In manual sequencing, 4 separate reactions are performed, 1 for each of the 4 ddNTP bases. These reactions are electrophoresed in separate lanes on a sequencing gel, which can then be read to reveal the base sequence of the DNA fragment.

An automated sequencer uses a single reaction mixture in which each of the 4 ddNTP terminating bases is labeled with a different fluorescent dye. The reaction is loaded in a single lane of a sequencing gel, and a laser reads the dye color terminating each fragment band and produces a graph from which the sequence is read directly.

88

If the plasmid contains the fragment, EcoRI will cut in two places.

.....

89

One of the first steps in characterizing a DNA clone is to produce a restriction map, which gives the position of restriction sites on a fragment of DNA.

Restriction mapping is a technique for determining the location of restriction sites on a fragment of DNA.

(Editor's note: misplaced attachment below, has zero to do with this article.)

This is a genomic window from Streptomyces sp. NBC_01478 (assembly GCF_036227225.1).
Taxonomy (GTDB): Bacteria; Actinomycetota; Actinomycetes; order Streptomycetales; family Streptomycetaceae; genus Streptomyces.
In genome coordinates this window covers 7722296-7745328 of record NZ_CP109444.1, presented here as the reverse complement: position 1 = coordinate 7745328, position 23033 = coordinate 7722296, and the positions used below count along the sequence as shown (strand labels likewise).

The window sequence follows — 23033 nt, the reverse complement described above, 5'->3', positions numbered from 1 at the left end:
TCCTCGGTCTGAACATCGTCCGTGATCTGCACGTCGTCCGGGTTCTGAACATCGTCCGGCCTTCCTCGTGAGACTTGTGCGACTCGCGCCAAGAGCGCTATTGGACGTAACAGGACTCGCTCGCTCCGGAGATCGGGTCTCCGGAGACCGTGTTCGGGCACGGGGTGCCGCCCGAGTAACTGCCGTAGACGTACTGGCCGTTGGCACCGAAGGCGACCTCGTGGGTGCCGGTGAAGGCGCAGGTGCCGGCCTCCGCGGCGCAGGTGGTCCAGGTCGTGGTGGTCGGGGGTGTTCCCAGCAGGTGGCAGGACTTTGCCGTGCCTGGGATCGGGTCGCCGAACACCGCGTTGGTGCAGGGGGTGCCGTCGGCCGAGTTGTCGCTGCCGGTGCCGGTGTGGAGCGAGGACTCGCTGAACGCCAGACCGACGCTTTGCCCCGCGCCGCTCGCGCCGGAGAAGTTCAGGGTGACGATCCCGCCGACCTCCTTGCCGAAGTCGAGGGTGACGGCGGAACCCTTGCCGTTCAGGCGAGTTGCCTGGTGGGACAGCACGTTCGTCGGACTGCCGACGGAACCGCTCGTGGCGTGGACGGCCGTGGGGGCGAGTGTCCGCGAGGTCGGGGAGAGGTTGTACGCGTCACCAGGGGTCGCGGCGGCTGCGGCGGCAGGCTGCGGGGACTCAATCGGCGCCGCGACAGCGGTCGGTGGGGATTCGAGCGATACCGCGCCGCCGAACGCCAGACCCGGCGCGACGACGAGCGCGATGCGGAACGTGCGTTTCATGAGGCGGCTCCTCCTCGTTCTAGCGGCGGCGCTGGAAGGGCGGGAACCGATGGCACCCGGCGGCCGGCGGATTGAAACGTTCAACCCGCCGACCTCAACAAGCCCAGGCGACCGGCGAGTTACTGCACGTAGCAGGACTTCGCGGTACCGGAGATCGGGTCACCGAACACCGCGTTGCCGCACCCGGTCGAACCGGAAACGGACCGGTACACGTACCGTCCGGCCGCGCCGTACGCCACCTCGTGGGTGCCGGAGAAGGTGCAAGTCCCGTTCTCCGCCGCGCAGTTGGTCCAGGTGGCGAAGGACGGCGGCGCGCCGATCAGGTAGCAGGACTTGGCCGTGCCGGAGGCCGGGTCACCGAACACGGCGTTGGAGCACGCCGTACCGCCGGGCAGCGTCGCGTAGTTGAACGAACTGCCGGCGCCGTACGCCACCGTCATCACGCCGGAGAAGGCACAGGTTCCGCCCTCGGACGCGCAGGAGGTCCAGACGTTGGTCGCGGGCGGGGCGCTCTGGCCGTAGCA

The DNA is digested with restriction enzymes, and the positions of the restriction sites are inferred from the sizes of the digested products.

DNA can be digested with restriction enzymes singly or in combination to determine the position of the restriction sites relative to one another.

The digested fragments can be resolved by gel electrophoresis, which separates fragments based on their size.

The fragment sizes (generally measured in thousands of base pairs, kb) are determined by comparison with DNA standards of known lengths.